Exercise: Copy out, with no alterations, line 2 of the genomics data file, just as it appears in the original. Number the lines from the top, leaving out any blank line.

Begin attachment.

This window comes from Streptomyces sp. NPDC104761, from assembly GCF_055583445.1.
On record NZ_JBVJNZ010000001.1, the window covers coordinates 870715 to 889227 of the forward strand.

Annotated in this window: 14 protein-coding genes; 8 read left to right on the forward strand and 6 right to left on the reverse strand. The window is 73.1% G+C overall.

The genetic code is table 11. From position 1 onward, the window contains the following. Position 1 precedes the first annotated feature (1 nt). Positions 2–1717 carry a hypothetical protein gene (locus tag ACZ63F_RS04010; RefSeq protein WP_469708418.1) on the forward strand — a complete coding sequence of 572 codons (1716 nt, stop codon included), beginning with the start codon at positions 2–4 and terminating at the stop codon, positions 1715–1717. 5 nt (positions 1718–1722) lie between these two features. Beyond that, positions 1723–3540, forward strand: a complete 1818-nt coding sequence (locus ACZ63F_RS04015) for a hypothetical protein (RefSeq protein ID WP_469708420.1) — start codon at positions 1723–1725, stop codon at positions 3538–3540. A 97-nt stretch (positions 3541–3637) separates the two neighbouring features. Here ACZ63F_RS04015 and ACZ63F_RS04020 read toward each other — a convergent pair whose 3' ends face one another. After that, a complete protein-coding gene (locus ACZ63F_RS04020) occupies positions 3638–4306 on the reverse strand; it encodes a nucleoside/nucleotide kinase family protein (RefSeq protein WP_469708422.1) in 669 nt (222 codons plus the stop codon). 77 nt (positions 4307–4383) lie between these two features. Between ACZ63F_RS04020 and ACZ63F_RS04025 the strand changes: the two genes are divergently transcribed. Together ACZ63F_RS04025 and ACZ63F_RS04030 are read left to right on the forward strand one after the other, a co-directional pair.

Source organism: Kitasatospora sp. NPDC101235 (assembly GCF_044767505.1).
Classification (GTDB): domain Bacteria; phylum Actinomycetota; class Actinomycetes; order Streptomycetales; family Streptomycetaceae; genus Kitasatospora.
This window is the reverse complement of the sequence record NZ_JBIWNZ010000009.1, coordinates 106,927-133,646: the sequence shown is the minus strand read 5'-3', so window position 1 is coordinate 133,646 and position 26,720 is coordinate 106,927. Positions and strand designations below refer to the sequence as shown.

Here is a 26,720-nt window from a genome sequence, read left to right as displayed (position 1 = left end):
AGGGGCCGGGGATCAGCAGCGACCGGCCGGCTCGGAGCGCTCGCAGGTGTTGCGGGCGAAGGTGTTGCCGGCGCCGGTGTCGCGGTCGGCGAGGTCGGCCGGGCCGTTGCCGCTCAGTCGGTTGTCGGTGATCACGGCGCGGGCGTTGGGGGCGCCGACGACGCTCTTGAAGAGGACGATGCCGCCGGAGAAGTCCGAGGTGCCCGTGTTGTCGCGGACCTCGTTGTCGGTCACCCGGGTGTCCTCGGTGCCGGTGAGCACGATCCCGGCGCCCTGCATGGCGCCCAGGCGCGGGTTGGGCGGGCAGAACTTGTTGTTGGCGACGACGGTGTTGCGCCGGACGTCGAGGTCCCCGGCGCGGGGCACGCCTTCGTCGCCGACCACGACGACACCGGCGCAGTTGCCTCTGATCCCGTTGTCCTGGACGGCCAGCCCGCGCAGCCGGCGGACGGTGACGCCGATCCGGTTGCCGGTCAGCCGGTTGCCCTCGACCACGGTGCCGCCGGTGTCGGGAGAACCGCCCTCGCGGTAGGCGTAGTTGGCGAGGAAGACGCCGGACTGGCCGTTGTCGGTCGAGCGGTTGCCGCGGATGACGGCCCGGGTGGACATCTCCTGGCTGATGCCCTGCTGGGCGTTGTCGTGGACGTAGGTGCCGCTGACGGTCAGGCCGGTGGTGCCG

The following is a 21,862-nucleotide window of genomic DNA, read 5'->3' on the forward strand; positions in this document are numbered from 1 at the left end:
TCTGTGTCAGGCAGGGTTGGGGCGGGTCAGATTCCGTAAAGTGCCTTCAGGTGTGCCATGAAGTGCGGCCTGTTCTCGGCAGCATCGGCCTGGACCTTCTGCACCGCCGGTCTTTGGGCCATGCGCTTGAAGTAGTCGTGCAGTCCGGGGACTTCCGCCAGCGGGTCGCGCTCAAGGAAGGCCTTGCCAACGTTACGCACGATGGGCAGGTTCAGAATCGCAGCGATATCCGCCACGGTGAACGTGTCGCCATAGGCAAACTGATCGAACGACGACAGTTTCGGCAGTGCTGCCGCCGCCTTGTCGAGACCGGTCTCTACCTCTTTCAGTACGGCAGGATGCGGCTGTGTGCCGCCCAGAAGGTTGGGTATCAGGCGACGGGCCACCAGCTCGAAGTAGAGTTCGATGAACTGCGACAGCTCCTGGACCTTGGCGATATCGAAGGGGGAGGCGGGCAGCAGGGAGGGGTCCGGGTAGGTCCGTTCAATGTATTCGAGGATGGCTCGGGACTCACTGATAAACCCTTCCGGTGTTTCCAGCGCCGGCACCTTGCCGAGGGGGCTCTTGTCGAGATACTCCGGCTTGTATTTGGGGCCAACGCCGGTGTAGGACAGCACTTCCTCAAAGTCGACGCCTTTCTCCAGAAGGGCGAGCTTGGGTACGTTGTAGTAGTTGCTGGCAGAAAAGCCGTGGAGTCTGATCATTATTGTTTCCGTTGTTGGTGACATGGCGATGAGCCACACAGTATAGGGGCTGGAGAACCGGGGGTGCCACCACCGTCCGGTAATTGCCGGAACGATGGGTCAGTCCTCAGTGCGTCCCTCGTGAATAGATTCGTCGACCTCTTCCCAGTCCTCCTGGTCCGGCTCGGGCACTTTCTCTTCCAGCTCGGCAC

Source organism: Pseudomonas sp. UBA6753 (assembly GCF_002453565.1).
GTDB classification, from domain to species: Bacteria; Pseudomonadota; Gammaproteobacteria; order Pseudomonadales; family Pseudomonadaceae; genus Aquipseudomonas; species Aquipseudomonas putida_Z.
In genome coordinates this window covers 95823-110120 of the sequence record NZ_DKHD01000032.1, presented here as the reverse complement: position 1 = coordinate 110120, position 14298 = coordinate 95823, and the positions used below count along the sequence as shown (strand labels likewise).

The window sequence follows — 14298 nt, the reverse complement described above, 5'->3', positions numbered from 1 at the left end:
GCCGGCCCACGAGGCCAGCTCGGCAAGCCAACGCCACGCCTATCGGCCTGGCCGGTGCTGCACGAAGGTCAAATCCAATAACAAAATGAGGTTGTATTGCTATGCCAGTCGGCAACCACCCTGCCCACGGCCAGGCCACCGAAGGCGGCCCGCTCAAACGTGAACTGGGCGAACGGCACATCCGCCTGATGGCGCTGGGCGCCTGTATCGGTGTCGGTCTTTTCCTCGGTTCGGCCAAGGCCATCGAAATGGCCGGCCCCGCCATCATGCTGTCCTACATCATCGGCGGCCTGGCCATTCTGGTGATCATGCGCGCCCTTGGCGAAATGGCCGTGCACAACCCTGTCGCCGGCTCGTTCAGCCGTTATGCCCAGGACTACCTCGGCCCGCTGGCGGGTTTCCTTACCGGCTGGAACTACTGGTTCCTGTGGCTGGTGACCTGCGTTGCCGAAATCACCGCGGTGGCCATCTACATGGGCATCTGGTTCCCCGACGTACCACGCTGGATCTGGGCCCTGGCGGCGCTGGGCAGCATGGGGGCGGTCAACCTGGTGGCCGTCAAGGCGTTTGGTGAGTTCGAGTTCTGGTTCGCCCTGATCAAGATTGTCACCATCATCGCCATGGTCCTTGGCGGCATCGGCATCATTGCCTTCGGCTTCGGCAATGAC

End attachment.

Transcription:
On record NZ_JBVJNZ010000001.1, the window covers coordinates 870715 to 889227 of the forward strand.